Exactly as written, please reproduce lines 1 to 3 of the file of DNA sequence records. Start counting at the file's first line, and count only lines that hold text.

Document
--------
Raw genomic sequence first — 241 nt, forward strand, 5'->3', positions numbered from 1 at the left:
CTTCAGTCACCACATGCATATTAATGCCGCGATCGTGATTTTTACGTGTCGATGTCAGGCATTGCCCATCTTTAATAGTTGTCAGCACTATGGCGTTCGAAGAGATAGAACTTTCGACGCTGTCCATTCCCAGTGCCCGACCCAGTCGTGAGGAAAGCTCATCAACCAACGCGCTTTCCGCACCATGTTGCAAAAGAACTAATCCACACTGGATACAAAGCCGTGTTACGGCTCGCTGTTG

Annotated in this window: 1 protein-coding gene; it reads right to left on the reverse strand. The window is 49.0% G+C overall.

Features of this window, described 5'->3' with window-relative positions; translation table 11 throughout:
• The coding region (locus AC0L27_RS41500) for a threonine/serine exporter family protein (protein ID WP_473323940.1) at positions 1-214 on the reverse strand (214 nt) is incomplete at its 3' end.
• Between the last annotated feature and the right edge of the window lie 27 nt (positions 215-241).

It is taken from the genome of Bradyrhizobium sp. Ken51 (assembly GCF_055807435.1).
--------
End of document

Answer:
Raw genomic sequence first — 241 nt, forward strand, 5'->3', positions numbered from 1 at the left:
CTTCAGTCACCACATGCATATTAATGCCGCGATCGTGATTTTTACGTGTCGATGTCAGGCATTGCCCATCTTTAATAGTTGTCAGCACTATGGCGTTCGAAGAGATAGAACTTTCGACGCTGTCCATTCCCAGTGCCCGACCCAGTCGTGAGGAAAGCTCATCAACCAACGCGCTTTCCGCACCATGTTGCAAAAGAACTAATCCACACTGGATACAAAGCCGTGTTACGGCTCGCTGTTG

Annotated in this window: 1 protein-coding gene; it reads right to left on the reverse strand. The window is 49.0% G+C overall.